• Making the case for the Lyon-Turin baseline link

    Earlier in 2013, several stakeholders in the future Lyon-Turin rail link met on a French national television programme to discuss the planned project from the French point of view. TunnelTalk selected the most interesting excerpts from the programme and provide an English translation text for each below.
    1. Salvatore Alaimo, CEO of the freight forwarding Dimotrans-Group
    Alaimo sees rail transport as safer and therefore a better investment than road transport. The new rail link would provide better rail transport than the existing Fréjus tunnel route. "All kinds of products are found on roads and highways, including hazardous goods. We know from experience and statistics that the chances of accidents happening on rail are far smaller than on road. Therefore, we professional transporters are more at ease using a relatively safer mode of transportation instead of one where the driver could cope with a thousand different problems on a distance of lets say 1,000, 2,000 or 3,000 kilometers."
    2. Mario Virano, Commissioner of the Italian Government
    Virano mentions the significant difference between elevations and gradients as an important benefit to the Mont d'Ambin base tunnel over the existing Fréjus tunnel route. "To get a 1,000 tonne freight train over the existing rail line and through the Fréjus tunnel, one needs three locomotives. Whereas, when travelling on plains, a single engine can pull 2,000 tonne."
    3. Olivier Klein, researcher at the Laboratoire d'économie des Transports
    "The current line indeed provides slopes too steep for rail transportation in good circumstances. Meanwhile, it is the only one available for at least the next fifteen years." François Lépine, Deputy Chairman of the Transalpine Committee, adds to the discussion that transportation by road is 60% more expensive than any other mode of transportation.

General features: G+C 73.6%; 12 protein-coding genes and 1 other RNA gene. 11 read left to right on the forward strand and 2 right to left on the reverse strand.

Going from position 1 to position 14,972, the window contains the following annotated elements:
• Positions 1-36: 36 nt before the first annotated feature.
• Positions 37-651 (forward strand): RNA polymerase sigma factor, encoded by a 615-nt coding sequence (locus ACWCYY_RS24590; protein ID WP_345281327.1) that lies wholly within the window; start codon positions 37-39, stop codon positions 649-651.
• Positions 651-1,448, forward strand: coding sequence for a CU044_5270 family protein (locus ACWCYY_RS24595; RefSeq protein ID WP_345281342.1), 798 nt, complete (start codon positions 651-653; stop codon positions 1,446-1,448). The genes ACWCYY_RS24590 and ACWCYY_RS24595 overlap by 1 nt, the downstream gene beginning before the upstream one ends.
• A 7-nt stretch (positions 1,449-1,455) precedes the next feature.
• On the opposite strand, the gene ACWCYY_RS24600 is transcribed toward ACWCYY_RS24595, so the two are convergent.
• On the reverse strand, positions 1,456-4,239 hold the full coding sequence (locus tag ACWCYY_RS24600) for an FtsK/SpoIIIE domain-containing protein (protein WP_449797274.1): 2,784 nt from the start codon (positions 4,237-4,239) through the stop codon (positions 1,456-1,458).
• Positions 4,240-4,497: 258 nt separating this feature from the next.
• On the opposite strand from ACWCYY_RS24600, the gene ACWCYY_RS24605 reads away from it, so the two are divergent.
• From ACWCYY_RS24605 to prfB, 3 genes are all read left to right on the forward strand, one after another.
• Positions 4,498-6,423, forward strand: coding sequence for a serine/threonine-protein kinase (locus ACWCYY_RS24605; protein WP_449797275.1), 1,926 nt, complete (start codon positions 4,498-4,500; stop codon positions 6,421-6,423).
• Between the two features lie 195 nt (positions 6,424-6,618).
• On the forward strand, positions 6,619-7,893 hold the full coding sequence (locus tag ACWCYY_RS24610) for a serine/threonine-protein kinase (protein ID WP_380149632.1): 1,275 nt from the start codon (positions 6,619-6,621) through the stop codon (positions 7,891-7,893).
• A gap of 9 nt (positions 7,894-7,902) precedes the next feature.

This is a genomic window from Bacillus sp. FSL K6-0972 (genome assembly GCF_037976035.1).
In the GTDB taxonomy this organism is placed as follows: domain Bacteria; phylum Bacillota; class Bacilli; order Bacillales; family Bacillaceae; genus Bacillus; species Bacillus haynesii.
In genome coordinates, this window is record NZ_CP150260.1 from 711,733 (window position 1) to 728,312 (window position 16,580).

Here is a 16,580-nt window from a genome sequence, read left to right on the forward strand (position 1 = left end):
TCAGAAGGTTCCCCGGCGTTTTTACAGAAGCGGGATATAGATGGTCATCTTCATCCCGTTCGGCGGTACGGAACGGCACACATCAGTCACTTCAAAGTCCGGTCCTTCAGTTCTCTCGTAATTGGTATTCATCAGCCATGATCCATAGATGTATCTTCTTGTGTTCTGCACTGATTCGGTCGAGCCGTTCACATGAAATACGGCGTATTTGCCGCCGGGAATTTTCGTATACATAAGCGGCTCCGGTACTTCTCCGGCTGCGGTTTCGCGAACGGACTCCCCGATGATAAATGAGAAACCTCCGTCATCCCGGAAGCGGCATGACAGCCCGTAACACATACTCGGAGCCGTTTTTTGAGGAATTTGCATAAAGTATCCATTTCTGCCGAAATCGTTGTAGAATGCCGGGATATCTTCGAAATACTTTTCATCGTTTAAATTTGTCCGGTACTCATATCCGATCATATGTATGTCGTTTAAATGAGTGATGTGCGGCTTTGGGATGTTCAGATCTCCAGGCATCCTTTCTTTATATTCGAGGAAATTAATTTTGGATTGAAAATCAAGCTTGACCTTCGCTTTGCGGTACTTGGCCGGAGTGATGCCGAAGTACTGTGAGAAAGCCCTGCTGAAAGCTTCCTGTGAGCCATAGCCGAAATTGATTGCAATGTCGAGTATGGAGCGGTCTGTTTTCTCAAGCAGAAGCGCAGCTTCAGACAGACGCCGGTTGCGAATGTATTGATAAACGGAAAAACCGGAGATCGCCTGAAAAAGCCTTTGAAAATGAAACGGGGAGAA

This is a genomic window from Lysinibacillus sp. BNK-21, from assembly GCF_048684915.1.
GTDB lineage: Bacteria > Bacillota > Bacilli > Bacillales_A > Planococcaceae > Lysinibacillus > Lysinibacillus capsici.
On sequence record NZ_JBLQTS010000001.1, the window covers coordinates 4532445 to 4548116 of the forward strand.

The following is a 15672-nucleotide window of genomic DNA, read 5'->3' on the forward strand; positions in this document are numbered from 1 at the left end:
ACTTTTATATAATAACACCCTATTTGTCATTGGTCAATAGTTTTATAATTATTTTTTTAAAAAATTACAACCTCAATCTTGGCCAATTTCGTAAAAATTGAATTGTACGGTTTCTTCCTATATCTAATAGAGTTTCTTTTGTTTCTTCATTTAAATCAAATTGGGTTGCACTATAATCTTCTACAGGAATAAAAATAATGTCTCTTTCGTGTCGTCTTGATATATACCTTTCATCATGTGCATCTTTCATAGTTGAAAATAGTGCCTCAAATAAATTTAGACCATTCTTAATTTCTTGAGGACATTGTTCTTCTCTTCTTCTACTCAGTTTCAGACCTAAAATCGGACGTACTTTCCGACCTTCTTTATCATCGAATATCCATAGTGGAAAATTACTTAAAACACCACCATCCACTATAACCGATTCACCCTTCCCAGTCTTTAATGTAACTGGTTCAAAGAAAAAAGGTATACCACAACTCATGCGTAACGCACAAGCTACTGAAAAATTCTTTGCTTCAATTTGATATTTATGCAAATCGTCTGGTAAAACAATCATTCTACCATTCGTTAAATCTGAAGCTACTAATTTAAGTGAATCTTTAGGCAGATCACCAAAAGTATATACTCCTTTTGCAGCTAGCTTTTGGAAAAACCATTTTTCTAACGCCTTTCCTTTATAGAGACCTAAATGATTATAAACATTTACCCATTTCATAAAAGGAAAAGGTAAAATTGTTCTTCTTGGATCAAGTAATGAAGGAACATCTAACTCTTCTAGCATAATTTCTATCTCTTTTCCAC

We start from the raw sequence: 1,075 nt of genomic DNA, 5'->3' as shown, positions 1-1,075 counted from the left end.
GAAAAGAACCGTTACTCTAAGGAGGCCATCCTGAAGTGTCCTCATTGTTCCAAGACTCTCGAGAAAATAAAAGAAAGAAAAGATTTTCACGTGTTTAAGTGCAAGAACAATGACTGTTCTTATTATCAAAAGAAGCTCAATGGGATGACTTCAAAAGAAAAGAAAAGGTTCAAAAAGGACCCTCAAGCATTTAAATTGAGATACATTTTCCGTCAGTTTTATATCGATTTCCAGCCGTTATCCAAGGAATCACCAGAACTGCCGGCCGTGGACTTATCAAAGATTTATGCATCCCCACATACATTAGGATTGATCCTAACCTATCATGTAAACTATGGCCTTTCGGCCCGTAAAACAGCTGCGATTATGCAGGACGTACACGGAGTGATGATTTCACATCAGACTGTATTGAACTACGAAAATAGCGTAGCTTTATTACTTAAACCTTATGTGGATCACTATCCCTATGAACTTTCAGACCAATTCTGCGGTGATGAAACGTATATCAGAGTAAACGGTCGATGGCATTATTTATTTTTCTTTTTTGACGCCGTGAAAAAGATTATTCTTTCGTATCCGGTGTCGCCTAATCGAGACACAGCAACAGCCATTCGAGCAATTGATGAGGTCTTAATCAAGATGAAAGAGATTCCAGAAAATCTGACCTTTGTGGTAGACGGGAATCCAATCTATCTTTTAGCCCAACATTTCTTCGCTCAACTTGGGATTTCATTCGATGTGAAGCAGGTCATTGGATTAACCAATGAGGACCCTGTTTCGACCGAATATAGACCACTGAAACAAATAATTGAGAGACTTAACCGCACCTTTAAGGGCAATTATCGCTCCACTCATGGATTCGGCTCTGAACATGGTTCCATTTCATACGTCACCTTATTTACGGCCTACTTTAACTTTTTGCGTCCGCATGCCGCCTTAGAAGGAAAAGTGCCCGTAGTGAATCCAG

4. Olivier Klein, researcher at the Laboratoire d'économie des Transports
    "There are other rail lines in France with much less steep slopes, on which the rail transportation is not further developing. So it is not just a problem of [rail] infrastructure. When we create industrial zones, they should be correctly connected to the rail network." Klein also addresses the Swiss practice, which according to him is "currently the only modal shift with a similar investment to Lyon-Turin." The Swiss set a goal to reduce the number of trucks that pass through Switzerland every year by 650,000, by offering better rail links. "I think this might be an argument capable of disarming a number of objections."
    5. Salvatore Alaimo, CEO of the Dimotrans-Group
    Alaimo addresses the busy roads along the Fréjus tunnel road pass: "One must have a mid-term and long-term vision, with regard to security and congestion. On certain weekday evenings, there are lines of trucks 4km to 5km long waiting for the right moment to pass as an escorted convoy of hazardous goods freight."
    6. On-site report at one of the French access tunnels
    The Mont d'Ambin base tunnel, access tunnels and associated rail link, offers local companies the opportunity to show and further develop their expertise. One of these companies is the Vicat Group from Lyon that developed more environmentally-friendly construction techniques. Philippe Faure, CEO of STAM-Travaux Group Vicat, explains how his company reuses excavated tunnel material to produce concrete aggregate. Another company involved is French TBM manufacturer, NFM Technologies.
    7. Letter of the French Prime Minister